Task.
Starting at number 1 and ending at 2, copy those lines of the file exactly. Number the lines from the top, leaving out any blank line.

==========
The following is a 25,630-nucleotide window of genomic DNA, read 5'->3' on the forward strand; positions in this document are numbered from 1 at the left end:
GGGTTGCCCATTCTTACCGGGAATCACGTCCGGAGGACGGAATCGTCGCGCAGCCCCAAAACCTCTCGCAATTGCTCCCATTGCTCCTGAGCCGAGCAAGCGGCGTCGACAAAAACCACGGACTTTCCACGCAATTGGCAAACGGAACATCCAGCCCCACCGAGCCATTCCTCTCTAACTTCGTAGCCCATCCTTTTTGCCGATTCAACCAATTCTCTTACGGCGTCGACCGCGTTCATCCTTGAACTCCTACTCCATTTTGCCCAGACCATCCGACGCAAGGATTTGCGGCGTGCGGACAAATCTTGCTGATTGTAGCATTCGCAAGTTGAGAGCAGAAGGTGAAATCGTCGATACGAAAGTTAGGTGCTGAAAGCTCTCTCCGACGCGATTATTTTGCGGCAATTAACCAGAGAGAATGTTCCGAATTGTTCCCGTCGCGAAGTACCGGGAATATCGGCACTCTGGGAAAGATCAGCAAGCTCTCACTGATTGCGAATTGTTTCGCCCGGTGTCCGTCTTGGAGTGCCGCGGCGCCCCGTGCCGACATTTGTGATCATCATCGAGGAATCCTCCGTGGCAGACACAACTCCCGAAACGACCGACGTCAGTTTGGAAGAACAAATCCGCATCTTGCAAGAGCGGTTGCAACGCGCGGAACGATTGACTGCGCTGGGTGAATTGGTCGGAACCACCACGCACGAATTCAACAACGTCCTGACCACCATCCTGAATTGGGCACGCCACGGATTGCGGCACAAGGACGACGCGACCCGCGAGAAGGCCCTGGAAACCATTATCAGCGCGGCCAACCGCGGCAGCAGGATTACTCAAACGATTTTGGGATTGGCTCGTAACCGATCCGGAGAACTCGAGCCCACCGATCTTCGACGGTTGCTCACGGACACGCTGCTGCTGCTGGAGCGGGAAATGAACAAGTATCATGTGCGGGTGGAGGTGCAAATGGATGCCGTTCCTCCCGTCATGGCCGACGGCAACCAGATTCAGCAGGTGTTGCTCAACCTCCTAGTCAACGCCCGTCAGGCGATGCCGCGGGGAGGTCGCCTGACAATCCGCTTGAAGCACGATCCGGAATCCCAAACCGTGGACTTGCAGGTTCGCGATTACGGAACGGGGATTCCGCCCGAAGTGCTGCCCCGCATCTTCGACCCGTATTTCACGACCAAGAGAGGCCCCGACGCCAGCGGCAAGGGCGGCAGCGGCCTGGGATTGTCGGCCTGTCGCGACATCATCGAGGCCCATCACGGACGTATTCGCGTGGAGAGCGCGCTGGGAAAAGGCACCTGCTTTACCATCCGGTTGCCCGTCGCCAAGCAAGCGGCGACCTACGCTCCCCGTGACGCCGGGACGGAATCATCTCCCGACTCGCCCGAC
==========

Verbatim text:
The following is a 25,630-nucleotide window of genomic DNA, read 5'->3' on the forward strand; positions in this document are numbered from 1 at the left end:
GGGTTGCCCATTCTTACCGGGAATCACGTCCGGAGGACGGAATCGTCGCGCAGCCCCAAAACCTCTCGCAATTGCTCCCATTGCTCCTGAGCCGAGCAAGCGGCGTCGACAAAAACCACGGACTTTCCACGCAATTGGCAAACGGAACATCCAGCCCCACCGAGCCATTCCTCTCTAACTTCGTAGCCCATCCTTTTTGCCGATTCAACCAATTCTCTTACGGCGTCGACCGCGTTCATCCTTGAACTCCTACTCCATTTTGCCCAGACCATCCGACGCAAGGATTTGCGGCGTGCGGACAAATCTTGCTGATTGTAGCATTCGCAAGTTGAGAGCAGAAGGTGAAATCGTCGATACGAAAGTTAGGTGCTGAAAGCTCTCTCCGACGCGATTATTTTGCGGCAATTAACCAGAGAGAATGTTCCGAATTGTTCCCGTCGCGAAGTACCGGGAATATCGGCACTCTGGGAAAGATCAGCAAGCTCTCACTGATTGCGAATTGTTTCGCCCGGTGTCCGTCTTGGAGTGCCGCGGCGCCCCGTGCCGACATTTGTGATCATCATCGAGGAATCCTCCGTGGCAGACACAACTCCCGAAACGACCGACGTCAGTTTGGAAGAACAAATCCGCATCTTGCAAGAGCGGTTGCAACGCGCGGAACGATTGACTGCGCTGGGTGAATTGGTCGGAACCACCACGCACGAATTCAACAACGTCCTGACCACCATCCTGAATTGGGCACGCCACGGATTGCGGCACAAGGACGACGCGACCCGCGAGAAGGCCCTGGAAACCATTATCAGCGCGGCCAACCGCGGCAGCAGGATTACTCAAACGATTTTGGGATTGGCTCGTAACCGATCCGGAGAACTCGAGCCCACCGATCTTCGACGGTTGCTCACGGACACGCTGCTGCTGCTGGAGCGGGAAATGAACAAGTATCATGTGCGGGTGGAGGTGCAAATGGATGCCGTTCCTCCCGTCATGGCCGACGGCAACCAGATTCAGCAGGTGTTGCTCAACCTCCTAGTCAACGCCCGTCAGGCGATGCCGCGGGGAGGTCGCCTGACAATCCGCTTGAAGCACGATCCGGAATCCCAAACCGTGGACTTGCAGGTTCGCGATTACGGAACGGGGATTCCGCCCGAAGTGCTGCCCCGCATCTTCGACCCGTATTTCACGACCAAGAGAGGCCCCGACGCCAGCGGCAAGGGCGGCAGCGGCCTGGGATTGTCGGCCTGTCGCGACATCATCGAGGCCCATCACGGACGTATTCGCGTGGAGAGCGCGCTGGGAAAAGGCACCTGCTTTACCATCCGGTTGCCCGTCGCCAAGCAAGCGGCGACCTACGCTCCCCGTGACGCCGGGACGGAATCATCTCCCGACTCGCCCGAC